R. Yair Hayyim ben Moses Samson Bacharach (1638-1702) is well-known for his knowledge of halakha and Kabbalah. Over the course of his lifetime, he served as the rabbi in several locations in the Holy Roman Empire. In these two responsa, Bacharach deals with one of the halakhic problems surrounding women’s trade with non-Jews. Such trade inevitably caused women to enter into seclusion (yihud) with non-Jews, especially since according to Jewish law, the presence of the non-Jew’s wife did not alleviate the prohibition of seclusion with a non-Jew.

This presentation is for the following text(s):


How Family Wealth And Power Are Organized, Moshe Rosman Aug 2006

How Family Wealth And Power Are Organized, Moshe Rosman

Early Modern Workshop: Resources in Jewish History

The following is a translation of Todros Kozuchowski's will. Originally written in Polish, then translated into Hebrew, the will was translated into English by Moshe Rosman.


Pinkas Shamash Altona (1766-1767), Elisheva Carlebach Aug 2006

Pinkas Shamash Altona (1766-1767), Elisheva Carlebach

Early Modern Workshop: Resources in Jewish History

Elisheva Carlebach's presentation discusses excerpts from the Pinkas Shamash Altona, providing a glimpse on an aspect of Jewish life that usually remained obscured--illegitimate children born to Jewish domestic servants, and the servants themselves, held very marginal status in the community. One of the pertinent issue was death. If they died the responsibility for buying them was contested between many different parties.

This presentation is for the following text(s):

Click here for a video presentation.


Jewish Marriage In Christian Eyes, Yaacov Deutsch Aug 2006

Jewish Marriage In Christian Eyes, Yaacov Deutsch

Early Modern Workshop: Resources in Jewish History

This presentation deals with a Christian description of early modern Jewish marriage rituals. The text is a translation of a chapter on Jewish marriage from Johannes Buxtorf's "Synagoga Judaica" or "Jewish Synagogue" (1603).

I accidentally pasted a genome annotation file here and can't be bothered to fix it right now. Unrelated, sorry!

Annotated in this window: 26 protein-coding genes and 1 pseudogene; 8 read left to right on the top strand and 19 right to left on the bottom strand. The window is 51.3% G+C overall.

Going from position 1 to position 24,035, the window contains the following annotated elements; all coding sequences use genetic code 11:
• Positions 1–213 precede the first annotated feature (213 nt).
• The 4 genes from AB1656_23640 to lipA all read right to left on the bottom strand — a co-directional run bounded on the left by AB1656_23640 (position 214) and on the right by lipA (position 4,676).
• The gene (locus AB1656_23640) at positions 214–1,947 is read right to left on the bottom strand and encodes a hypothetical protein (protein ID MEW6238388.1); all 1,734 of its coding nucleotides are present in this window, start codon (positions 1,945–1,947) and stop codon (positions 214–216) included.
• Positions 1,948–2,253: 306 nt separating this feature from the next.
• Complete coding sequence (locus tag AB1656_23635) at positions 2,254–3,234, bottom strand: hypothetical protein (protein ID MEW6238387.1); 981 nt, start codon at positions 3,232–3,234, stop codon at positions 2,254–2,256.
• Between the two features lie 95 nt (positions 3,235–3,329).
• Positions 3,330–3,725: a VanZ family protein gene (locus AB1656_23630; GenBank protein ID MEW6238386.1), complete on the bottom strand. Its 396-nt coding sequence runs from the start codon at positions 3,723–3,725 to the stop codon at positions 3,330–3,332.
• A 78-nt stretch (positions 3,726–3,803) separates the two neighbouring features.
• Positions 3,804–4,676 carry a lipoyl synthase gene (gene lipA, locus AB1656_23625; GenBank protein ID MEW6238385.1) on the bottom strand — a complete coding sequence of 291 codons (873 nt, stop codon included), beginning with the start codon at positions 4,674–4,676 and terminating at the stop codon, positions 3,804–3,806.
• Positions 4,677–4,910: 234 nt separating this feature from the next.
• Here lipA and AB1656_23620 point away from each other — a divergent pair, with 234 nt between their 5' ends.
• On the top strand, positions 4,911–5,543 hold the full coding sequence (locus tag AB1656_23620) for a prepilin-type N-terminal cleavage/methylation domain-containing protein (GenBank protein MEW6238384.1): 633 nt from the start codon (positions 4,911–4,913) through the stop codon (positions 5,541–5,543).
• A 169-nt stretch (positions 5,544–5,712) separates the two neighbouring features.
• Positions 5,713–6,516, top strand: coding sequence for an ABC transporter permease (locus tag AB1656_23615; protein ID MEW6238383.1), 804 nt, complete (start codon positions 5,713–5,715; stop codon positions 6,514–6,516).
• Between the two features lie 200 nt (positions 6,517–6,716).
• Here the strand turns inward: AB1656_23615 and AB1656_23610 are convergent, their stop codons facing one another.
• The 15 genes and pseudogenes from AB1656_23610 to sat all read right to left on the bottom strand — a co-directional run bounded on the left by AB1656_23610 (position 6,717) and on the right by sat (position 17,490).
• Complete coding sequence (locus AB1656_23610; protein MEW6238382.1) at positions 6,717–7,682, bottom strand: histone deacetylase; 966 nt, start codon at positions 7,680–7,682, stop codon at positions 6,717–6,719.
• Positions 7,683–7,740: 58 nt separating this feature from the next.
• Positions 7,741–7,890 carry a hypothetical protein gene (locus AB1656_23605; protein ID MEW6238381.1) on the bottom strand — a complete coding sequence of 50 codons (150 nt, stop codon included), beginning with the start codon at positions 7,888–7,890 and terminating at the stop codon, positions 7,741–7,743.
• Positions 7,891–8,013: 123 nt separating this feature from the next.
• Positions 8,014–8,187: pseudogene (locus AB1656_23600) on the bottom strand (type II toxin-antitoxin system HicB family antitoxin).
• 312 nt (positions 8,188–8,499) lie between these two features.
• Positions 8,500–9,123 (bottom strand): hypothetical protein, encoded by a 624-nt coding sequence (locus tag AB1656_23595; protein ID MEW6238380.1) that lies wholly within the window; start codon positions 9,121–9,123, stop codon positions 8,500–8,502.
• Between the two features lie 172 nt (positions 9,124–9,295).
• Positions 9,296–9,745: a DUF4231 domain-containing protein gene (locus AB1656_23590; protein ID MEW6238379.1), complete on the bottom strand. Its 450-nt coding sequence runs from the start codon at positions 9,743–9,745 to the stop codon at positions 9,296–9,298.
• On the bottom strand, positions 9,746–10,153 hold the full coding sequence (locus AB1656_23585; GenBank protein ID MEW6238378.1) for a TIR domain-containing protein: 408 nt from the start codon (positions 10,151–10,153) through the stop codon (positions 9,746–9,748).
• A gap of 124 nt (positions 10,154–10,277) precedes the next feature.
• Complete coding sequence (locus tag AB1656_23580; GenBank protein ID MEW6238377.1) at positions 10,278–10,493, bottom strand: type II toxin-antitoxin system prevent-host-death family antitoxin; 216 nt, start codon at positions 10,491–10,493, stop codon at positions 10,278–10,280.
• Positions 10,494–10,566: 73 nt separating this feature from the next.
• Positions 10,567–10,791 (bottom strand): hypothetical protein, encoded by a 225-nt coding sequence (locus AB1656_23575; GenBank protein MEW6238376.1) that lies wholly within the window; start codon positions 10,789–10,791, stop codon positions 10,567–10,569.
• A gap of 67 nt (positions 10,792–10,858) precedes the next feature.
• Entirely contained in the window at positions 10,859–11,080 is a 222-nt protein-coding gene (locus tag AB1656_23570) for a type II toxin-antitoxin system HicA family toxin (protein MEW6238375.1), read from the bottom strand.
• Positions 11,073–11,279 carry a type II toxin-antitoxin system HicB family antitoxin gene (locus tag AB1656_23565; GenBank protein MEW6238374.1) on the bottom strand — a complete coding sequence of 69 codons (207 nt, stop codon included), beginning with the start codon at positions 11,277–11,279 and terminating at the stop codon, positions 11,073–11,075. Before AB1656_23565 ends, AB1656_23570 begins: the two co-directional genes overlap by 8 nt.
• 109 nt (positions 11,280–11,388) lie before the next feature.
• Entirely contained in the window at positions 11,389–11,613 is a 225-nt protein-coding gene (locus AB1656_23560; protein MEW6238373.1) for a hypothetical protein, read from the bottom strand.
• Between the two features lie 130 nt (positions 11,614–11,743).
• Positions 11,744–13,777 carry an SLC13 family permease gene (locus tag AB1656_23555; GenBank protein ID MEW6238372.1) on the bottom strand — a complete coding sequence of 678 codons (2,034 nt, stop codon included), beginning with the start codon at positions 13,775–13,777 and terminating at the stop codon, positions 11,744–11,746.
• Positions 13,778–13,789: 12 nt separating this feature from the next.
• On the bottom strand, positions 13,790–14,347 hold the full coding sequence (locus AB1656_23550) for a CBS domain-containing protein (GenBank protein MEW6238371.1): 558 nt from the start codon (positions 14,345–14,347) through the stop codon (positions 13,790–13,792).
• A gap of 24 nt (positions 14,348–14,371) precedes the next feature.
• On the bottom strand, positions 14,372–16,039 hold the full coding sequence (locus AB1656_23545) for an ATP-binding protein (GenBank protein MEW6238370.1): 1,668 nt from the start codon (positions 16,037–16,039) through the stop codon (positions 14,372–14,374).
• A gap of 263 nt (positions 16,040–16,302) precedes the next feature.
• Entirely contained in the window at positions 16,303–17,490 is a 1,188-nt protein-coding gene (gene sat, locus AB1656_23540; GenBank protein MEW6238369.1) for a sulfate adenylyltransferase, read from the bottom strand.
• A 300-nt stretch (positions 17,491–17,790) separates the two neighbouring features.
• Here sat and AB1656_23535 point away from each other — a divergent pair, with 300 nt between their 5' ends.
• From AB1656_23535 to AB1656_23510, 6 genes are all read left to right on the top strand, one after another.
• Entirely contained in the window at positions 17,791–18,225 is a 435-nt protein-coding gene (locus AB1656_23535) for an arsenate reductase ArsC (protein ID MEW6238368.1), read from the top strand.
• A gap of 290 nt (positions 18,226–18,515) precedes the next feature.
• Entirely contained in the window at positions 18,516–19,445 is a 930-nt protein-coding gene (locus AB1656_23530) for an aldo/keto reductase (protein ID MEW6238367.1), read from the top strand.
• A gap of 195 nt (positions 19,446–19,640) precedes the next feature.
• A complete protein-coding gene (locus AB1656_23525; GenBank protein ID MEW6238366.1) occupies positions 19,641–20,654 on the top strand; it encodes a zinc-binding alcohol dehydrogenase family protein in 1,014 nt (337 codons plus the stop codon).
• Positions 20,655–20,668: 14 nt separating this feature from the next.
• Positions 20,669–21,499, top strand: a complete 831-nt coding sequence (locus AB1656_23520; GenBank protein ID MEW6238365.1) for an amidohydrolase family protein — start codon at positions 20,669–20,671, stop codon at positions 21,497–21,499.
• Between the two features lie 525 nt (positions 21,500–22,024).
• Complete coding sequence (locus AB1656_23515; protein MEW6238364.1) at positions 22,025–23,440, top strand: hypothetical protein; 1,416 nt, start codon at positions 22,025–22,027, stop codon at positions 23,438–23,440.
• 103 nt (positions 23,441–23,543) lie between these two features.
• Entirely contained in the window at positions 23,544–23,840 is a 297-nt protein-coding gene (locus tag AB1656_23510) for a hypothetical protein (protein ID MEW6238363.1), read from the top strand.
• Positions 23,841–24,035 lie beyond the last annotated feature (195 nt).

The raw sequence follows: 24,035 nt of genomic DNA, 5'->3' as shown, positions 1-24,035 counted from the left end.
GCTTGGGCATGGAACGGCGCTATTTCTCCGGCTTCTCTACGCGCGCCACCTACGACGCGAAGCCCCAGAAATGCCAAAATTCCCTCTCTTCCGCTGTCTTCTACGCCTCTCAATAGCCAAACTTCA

This presentation is for the following text(s):


Emw 2006: Gender, Family, And Social Structures, Emw 2006 Aug 2006

Emw 2006: Gender, Family, And Social Structures, Emw 2006

Early Modern Workshop: Resources in Jewish History

The 2006 Early Modern Workshop on the topic of “Gender, Family, and Social Structures” addressed a spectrum of topics about the transformation of the concept and form of family in general, and of Jewish family in particular in the early modern period.

The workshop took up questions of: marriage rituals, as represented by early modern (Elisheva Baumgarten) and Christians (Jacob Deutsch), and marriage contracts (Ruth Lamdan), responsibilities of the Jewish community to women and out-of-wedlock children (Elisheva Carlebach), challenges to marriage and marital propriety (Debra Kaplan on rabbinic responses to Jewish women’s encounters with Christian men; David Malkiel and ...


Close Quarters Privacy And Jewish House Space In Early Modern Polish Cities, Adam Teller Aug 2005

Close Quarters Privacy And Jewish House Space In Early Modern Polish Cities, Adam Teller

Early Modern Workshop: Resources in Jewish History

The following texts were chosen in order to illustrate the implications of the growth in Jewish population in Poland's larger towns during the sixteenth and seventeenth centuries when the number of Jews grew faster than the non-Jewish authorities would allow the Jewish quarters to expand. This led to an increasing degree of crowding in the Jewish quarter as a whole as well as in individual houses. To illustrate this, some demographic data on the situation in the Jewish quarter of Poznan may be seen in the presentation.

This presentation is for the following text(s):

  • Cracow Community Ordinance of ...


Question Of The Eruv In Early Modern Europe, David Katz Aug 2005

Question Of The Eruv In Early Modern Europe, David Katz

Early Modern Workshop: Resources in Jewish History

Both the responsum of Rabbi Aboab and that of Hakham Zvi Ashkenazi reflect a feature of pre-modern kehillah life almost never dealt with in scholarly literature, namely, the urban eruv, a physical boundary delineating space in which one is permitted to carry items on Sabbath, erected by the kehillah.

This presentation is for the following text(s), available in the PDF file:

  • Samuel Aboab's Responsum 257
  • Hakham Zvi Ashkenazi's Responsum, She'elot u'Teshuvot Hakham Zvi no. 6 (1699)

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Early Modern Jewries, Emw 2004 Aug 2004

Early Modern Jewries, Emw 2004

Early Modern Workshop: Resources in Jewish History

The 2004 workshop’s goal was to look broadly at the early modern period, and develop a number of themes that might be pursued at subsequent workshops. At the workshop, a number of scholars worked together for three days trying to define the parameters of this chronological period in Jewish history. Participants have covered a broad, if still necessarily limited, range of geographic, thematic, and disciplinary topics, resulting in the first collection of impressive texts on early modern Jewish history. They include privileges granted by monarchs and lords to Jews (privileges granted to Jews of Great Poland in 1453, to ...